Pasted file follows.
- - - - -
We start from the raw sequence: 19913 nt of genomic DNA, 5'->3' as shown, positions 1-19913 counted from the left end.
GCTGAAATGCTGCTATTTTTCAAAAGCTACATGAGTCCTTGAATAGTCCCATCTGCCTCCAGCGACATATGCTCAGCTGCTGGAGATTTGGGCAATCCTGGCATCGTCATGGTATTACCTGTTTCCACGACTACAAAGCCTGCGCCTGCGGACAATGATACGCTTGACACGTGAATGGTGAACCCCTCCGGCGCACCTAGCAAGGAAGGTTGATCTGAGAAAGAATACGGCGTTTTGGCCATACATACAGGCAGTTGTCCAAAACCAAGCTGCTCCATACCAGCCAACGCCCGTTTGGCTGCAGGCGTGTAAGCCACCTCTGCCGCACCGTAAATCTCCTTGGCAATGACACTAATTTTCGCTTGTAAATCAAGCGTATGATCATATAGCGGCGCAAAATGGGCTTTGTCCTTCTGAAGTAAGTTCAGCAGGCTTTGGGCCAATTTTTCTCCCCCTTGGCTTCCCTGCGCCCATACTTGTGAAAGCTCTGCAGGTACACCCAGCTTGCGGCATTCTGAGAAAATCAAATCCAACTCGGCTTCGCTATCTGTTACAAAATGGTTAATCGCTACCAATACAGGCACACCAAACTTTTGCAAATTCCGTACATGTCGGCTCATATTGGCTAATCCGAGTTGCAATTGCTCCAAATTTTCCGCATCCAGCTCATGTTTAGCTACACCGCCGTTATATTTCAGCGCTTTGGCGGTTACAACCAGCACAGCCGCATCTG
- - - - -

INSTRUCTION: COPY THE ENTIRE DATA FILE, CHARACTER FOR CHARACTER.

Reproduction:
We start from the raw sequence: 19913 nt of genomic DNA, 5'->3' as shown, positions 1-19913 counted from the left end.
GCTGAAATGCTGCTATTTTTCAAAAGCTACATGAGTCCTTGAATAGTCCCATCTGCCTCCAGCGACATATGCTCAGCTGCTGGAGATTTGGGCAATCCTGGCATCGTCATGGTATTACCTGTTTCCACGACTACAAAGCCTGCGCCTGCGGACAATGATACGCTTGACACGTGAATGGTGAACCCCTCCGGCGCACCTAGCAAGGAAGGTTGATCTGAGAAAGAATACGGCGTTTTGGCCATACATACAGGCAGTTGTCCAAAACCAAGCTGCTCCATACCAGCCAACGCCCGTTTGGCTGCAGGCGTGTAAGCCACCTCTGCCGCACCGTAAATCTCCTTGGCAATGACACTAATTTTCGCTTGTAAATCAAGCGTATGATCATATAGCGGCGCAAAATGGGCTTTGTCCTTCTGAAGTAAGTTCAGCAGGCTTTGGGCCAATTTTTCTCCCCCTTGGCTTCCCTGCGCCCATACTTGTGAAAGCTCTGCAGGTACACCCAGCTTGCGGCATTCTGAGAAAATCAAATCCAACTCGGCTTCGCTATCTGTTACAAAATGGTTAATCGCTACCAATACAGGCACACCAAACTTTTGCAAATTCCGTACATGTCGGCTCATATTGGCTAATCCGAGTTGCAATTGCTCCAAATTTTCCGCATCCAGCTCATGTTTAGCTACACCGCCGTTATATTTCAGCGCTTTGGCGGTTACAACCAGCACAGCCGCATCTG